A guitar body embodying the present invention is indicated at 10 in FIGS. 1 and 2. It includes a top plate or soundboard 12 and a remaining or rear structure providing a sidewall 14. This remaining rear structure may take various different forms without departing from the invention, but in the illustrated case it consists of a one-piece rounded bowl 16, such as shown in prior U.S. Pat. No. 3,474,697, preferably made of a plastic material. Although not important to the invention, other features of the guitar shown in FIGS. 1 and 2 include a neck 18 carrying a fretted fingerboard 20, a combined bridge and tailpiece 22 attached to the top face of the top plate 12, a set of strings 24, a number of sound openings 26,26 in the top plate, and a plurality of braces 28,28 fixed to the inside or bottom face of the top plate.
In accordance with the invention, the top plate 12 is attached to the sidewall 14 by an elongated mounting member 30 which extends along the marginal edge of the top plate and resiliently supports such marginal edge from the sidewall 14 so as to allow it to vibrate in the vertical direction relative to the sidewall. The mounting member 30 in the direction of its longitudinal axis extends along substantially the entire length of the top plate marginal edge portion 32 and the adjacent upper portion 34 of the sidewall 14.
Referring to FIG. 3, taken on a plane perpendicular to the longitudinal axis of its mountng member, the top plate marginal edge 36 is space a substantial distance L inboard of the adjacent sidewall upper portion 34, and the top plate marginal portion 32 is likewise space a substantial distance H above the sidewall top edge 38. The mounting member 30 has an inboard longitudinal edge portion 40 fixed to the sidewall upper portion 34, an inboard longitudinal edge portion 42 fixed to the marginal edge portion 32 of the top plate, and an intermediate portion 44, of curved shape and of a substantially uniform thickness d, extending from the edge portion 40 to the edge portion 42.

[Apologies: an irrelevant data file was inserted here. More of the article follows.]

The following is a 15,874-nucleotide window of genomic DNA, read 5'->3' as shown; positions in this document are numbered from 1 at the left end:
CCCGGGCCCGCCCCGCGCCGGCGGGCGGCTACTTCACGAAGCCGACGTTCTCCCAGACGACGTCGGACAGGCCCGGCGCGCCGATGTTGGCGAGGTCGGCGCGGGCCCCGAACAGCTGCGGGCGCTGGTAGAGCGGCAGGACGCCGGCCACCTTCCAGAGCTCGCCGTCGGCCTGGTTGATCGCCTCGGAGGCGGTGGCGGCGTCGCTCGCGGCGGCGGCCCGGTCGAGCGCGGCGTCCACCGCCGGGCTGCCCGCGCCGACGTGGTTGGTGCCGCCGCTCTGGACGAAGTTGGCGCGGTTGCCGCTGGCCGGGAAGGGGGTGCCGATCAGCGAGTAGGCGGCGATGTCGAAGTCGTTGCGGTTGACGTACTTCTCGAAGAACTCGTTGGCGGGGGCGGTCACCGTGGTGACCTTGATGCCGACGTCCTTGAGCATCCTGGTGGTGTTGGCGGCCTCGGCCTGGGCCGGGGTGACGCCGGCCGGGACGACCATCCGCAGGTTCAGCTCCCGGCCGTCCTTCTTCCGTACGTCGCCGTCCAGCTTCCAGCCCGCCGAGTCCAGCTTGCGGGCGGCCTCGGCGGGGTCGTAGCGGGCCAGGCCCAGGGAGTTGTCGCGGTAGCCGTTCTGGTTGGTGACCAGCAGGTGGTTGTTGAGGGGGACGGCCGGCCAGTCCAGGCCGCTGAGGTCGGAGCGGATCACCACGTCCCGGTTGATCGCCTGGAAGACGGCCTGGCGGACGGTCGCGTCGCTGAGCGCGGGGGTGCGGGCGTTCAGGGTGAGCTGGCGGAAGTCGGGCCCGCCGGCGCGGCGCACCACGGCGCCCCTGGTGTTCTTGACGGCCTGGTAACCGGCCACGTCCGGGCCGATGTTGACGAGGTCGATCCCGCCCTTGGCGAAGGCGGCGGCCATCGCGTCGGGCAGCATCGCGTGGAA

In the illustrated case, the distances H and L are substantially equal and the mounting member intermediate portion 44 has an arcuate shape as seen in FIG. 3. Also as shown in FIG. 3, the top plate 12 is of a laminated consturction and may be one wherein the face plies 46,46 are made of a composite material consisting of graphite fibers and resin, and wherein its middle ply 47 is made of wood, as described in previously mentioned U.S. Pat. No. 3,880,040. A purfling strip 48 is inserted between the top plate marginal edge 36 and the mounting member portion 44, for decorative purposes, and a similar purfling strip 51 is also inserted between the upper edge 38 of the sidewall and the mounting member portion 44.